The classification of pediatric and young adult renal cell carcinomas registered on the children's oncology group (COG) protocol AREN03B2 after focused genetic testing

Mariana M. Cajaiba*, Lisa M. Dyer, James I. Geller, Lawrence J Jennings, David George, Dawn Kirschmann, Stephen M. Rohan, Nicholas G. Cost, Geetika Khanna, Elizabeth A. Mullen, Jeffrey S. Dome, Conrad V. Fernandez, Elizabeth J Perlman

*Corresponding author for this work

Research output: Contribution to journalArticle

22 Scopus citations

Abstract

BACKGROUND: Renal cell carcinomas (RCCs) are rare in young patients. Knowledge of their pathologic and molecular spectrum remains limited, and no prospective studies have been performed to date in this population. This study analyzes patients diagnosed with RCC who were prospectively enrolled in the AREN03B2 Children's Oncology Group (COG). The objective was to classify these tumors with the aid of focused genetic testing and to characterize their features. METHODS: All tumors registered as RCC by central review were retrospectively re-reviewed and underwent additional ancillary studies. Tumors were classified according to the 2016 World Health Organization classification system when possible. RESULTS: In total, 212 tumors were identified, and these were classified as microphthalmia transcription factor (MiT) translocation RCC (MiT-RCC) (41.5%), papillary RCC (16.5%), renal medullary carcinoma (12.3%), chromophobe RCC (6.6%), clear cell RCC (3.3%), fumarate hydratase-deficient RCC (1.4%), and succinate dehydrogenase-deficient RCC (0.5%). Other subtypes included tuberous sclerosis-associated RCC (4.2%), anaplastic lymphoma kinase (ALK)-rearranged RCC (3.8%), thyroid-like RCC (1.4%), myoepithelial carcinoma (0.9%), and unclassified (7.5%). MiT-RCCs were classified as either transcription factor E3 (TFE3) (93.2%) or EB (TFEB) (6.8%) translocations, and characterization of fusion partners was possible in most tumors. CONCLUSIONS: The current study delineates the frequency of distinct RCC subtypes in a large prospective series of young patients and contributes knowledge to the diagnostic, clinical, and genetic features of MiT-RCC, the most common subtype among this age group. The identification of rare subtypes expands the spectrum of RCC in young patients, supporting the need for a thorough diagnostic workup. These studies may aid in the introduction of specific therapies for different RCC subtypes in the future. Cancer 2018.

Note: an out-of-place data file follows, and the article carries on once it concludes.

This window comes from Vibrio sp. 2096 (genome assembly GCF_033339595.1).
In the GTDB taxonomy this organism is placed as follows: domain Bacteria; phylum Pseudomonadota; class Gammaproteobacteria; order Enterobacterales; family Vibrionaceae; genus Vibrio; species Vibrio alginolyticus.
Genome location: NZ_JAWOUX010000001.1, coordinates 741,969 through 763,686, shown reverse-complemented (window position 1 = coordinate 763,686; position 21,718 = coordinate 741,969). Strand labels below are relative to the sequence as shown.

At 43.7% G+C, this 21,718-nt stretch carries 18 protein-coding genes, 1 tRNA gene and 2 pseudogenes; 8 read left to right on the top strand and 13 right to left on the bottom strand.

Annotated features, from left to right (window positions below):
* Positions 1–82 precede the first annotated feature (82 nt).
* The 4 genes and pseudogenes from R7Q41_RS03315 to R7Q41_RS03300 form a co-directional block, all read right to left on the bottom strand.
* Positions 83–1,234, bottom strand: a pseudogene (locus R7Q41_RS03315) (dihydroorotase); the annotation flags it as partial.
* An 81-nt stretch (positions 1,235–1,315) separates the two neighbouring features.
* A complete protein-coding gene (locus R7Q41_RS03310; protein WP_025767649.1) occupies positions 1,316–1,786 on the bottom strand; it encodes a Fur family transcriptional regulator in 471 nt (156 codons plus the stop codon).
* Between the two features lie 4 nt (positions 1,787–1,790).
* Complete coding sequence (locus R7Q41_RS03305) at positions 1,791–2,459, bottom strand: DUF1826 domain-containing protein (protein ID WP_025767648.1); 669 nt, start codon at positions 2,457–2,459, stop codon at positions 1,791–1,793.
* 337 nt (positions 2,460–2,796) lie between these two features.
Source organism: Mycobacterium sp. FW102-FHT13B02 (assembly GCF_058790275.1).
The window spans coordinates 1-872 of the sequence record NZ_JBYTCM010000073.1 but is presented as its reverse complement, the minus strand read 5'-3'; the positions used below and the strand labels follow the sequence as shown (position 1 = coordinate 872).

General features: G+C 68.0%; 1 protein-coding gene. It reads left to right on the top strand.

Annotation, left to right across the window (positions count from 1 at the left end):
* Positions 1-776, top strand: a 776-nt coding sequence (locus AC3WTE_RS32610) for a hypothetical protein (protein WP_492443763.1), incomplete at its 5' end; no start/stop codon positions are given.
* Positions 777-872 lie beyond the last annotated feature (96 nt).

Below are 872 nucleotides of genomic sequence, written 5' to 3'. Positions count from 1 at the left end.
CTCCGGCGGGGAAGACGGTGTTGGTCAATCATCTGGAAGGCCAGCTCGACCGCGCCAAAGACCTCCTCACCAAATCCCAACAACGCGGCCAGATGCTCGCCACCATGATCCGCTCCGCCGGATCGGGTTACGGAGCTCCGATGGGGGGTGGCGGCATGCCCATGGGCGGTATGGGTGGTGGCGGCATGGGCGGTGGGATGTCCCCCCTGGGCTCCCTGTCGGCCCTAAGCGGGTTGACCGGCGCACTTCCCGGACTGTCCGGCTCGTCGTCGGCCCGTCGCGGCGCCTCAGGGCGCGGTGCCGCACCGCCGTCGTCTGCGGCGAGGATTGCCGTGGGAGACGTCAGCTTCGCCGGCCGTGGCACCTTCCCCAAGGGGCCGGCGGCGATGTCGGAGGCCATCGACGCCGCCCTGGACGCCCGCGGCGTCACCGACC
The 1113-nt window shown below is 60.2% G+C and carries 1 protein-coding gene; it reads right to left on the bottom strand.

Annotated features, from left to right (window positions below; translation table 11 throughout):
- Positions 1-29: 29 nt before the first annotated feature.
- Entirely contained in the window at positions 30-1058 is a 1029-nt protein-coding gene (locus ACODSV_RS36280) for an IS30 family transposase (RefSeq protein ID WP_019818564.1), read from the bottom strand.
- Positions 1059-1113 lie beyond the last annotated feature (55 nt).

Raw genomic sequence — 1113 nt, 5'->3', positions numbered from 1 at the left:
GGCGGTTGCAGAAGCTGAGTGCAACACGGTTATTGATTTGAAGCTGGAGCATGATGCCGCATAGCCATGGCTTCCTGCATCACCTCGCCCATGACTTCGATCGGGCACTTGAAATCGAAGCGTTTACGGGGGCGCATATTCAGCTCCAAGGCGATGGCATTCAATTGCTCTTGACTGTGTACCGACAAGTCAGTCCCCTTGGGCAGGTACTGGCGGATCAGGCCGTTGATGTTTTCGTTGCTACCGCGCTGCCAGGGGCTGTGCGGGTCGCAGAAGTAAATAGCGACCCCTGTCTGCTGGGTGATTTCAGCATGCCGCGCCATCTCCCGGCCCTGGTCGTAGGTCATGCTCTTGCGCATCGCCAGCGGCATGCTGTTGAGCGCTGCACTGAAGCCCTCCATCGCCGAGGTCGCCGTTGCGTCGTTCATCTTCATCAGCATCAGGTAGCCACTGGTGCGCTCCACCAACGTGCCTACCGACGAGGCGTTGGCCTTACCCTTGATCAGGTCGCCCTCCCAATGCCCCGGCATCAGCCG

Original languageEnglish (US)
Pages (from-to)3381-3389
Number of pages9
JournalCancer
Volume124
Issue number16
DOIs
StatePublished - Aug 1 2018

Keywords

  • pediatric renal tumor
  • renal cell carcinoma
  • transcription factor E3 (TFE3) gene
  • transcription factor EB (TFEB) gene
  • translocation renal cell carcinoma

ASJC Scopus subject areas

  • Oncology
  • Cancer Research

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    Cajaiba, M. M., Dyer, L. M., Geller, J. I., Jennings, L. J., George, D., Kirschmann, D., Rohan, S. M., Cost, N. G., Khanna, G., Mullen, E. A., Dome, J. S., Fernandez, C. V., & Perlman, E. J. (2018). The classification of pediatric and young adult renal cell carcinomas registered on the children's oncology group (COG) protocol AREN03B2 after focused genetic testing. Cancer, 124(16), 3381-3389. https://doi.org/10.1002/cncr.31578